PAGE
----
The Academy of American Poets invited twelve guest editors to each curate a month of poems in 2019. Read a short Q&A with TC Tolbert, listen to an interview on WNYC, and browse the curation for January 2019 below.
Poets.org: How did you approach curating Poem-a-Day for January?
TC Tolbert: With barely containable joy! And simultaneous hesitation. And a healthy dose of humility. Having coedited Troubling the Line, I’m cautious about how much space I take up as an editor because, while I truly love uplifting poets whose work shakes or thrills me in some way, I’m wary of the slide into gatekeeping. This opportunity struck the right balance for me because 1) I respect the constraint that I couldn’t ask poets who have been published in Poem-a-Day in the last year and 2) the curators rotate throughout the year. I deeply appreciate those efforts to keep the space expansive and reflective of the wide range of brilliance happening in poetry right now.
Poets.org: If you could direct readers to one poem in our collection at Poets.org that you haven’t curated, what would it be and why?
TCT: “Cento Between the Ending and the End” by Cameron Awkward-Rich. I love Cam’s work and this poem, in particular, because it embodies the shimmer of being shaped and held and reflected and seen by the language of another. In this poem, I feel the fibrous muscle of community—a celebration of the individual and what is possible in relationship. I suppose I’m in love with its simultaneity.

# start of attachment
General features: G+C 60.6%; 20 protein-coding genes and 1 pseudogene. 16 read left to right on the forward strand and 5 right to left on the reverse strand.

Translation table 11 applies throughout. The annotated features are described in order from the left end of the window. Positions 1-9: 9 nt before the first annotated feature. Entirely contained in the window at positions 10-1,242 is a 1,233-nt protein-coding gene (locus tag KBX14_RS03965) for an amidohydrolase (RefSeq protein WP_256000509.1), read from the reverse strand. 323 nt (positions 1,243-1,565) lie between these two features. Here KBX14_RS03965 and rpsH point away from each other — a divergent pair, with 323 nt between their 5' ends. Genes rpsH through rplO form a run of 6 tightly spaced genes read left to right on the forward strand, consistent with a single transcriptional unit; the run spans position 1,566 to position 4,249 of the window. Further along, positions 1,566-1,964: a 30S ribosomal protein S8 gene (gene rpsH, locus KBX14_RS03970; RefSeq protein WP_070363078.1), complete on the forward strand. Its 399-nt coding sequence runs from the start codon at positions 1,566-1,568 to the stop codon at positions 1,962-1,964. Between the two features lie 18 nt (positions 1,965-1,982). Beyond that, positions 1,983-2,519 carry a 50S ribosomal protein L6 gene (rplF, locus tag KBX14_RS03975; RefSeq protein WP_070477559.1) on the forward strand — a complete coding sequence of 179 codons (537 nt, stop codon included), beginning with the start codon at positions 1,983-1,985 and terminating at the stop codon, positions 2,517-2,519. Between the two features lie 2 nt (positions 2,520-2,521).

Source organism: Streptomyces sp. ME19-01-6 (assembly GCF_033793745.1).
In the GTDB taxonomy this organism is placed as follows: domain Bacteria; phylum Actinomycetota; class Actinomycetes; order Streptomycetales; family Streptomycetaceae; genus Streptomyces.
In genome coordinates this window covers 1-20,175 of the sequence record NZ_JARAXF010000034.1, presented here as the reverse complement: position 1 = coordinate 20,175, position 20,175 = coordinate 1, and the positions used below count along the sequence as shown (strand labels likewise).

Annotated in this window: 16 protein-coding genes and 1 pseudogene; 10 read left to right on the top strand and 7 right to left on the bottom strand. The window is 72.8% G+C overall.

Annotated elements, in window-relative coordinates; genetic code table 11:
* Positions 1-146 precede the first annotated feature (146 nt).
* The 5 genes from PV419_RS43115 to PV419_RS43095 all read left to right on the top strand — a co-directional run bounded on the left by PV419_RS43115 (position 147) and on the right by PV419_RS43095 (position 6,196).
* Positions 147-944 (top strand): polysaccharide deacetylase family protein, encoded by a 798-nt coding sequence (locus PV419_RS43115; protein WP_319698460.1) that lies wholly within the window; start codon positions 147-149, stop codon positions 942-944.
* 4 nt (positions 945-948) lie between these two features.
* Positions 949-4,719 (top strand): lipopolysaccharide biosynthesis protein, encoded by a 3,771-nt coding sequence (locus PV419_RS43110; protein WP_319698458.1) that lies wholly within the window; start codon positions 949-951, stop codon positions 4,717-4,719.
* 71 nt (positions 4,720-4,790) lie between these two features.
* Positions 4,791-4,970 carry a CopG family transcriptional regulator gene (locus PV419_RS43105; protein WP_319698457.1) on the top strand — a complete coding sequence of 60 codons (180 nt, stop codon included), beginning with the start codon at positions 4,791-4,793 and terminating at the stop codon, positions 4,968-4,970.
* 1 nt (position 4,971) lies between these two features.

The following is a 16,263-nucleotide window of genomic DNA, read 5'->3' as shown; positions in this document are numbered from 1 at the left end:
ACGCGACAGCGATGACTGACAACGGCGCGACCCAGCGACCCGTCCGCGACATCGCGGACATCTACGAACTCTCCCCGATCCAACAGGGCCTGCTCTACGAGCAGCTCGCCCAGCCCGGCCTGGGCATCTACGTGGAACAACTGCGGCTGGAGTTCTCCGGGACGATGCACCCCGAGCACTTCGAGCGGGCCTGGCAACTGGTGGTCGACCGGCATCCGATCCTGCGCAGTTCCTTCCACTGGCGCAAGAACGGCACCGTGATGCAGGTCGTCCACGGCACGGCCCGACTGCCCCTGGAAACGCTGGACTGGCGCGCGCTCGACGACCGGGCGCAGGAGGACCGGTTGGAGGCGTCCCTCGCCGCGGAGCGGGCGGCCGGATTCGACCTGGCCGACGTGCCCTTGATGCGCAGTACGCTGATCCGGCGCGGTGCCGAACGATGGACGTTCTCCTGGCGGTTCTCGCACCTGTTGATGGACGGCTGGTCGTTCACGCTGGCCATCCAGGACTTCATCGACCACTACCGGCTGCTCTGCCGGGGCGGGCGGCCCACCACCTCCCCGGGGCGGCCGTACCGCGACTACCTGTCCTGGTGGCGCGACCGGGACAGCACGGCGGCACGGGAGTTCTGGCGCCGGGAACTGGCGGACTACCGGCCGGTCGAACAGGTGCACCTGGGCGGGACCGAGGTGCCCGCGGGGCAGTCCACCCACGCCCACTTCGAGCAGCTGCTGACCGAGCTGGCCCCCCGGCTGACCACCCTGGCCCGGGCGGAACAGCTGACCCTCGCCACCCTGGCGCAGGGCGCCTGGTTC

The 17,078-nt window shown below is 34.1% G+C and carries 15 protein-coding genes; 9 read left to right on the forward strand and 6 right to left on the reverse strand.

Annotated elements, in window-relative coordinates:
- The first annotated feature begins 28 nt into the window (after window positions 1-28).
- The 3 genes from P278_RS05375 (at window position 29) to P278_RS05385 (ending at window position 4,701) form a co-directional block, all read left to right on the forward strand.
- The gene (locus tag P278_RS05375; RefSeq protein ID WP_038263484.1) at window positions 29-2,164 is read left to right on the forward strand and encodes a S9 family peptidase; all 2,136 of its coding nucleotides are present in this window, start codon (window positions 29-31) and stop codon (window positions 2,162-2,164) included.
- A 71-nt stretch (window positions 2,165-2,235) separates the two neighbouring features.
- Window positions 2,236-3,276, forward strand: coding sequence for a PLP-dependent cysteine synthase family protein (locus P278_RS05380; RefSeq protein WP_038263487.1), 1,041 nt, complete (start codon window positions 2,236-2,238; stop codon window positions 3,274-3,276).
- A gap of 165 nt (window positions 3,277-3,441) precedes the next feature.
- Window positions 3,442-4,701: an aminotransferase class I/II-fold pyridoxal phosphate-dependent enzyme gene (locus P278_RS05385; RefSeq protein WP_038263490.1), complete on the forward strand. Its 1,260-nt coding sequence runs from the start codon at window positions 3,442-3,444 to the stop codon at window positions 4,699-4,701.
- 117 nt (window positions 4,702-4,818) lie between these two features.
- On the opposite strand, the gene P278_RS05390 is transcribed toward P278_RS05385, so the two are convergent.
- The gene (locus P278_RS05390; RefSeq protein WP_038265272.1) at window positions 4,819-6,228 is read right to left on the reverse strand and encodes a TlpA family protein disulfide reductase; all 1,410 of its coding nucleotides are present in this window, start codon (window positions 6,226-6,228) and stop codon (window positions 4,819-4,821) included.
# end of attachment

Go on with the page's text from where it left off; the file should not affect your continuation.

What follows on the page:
Poets.org: What are you working on now in your writing, teaching, or publishing life?
TCT: I’m working on writing poems that are more porous than I yet know how to be. I’m also looking for (and trying to create) integrity in (and with) words. I’m working on a column on revision called “Poet’s Corner,” and I’m working on a Habitat home-build with poets and writers in Tucson, as well as coordinating some poetry blood drives (as Tucson’s poet laureate) as a way to integrate and realize some of the transformation that poetry makes possible on the page.
I don’t really distinguish between writing and teaching very much (or between any of my practices really—walking, eating, dancing, drinking water, being in relationship, etc. I find a lot of truth in the adage “The way you do one thing is the way you do everything”) so if I say I’m practicing revision I mean I’m doing that all ways (always)—with syllabi, student feedback, drafts from the summer, rerouting the gray water through the backyard. My belief is that the writing is teaching me how to live—has always done so—and the living teaches me how to write—many drafts, many guides for who I want to be in the world.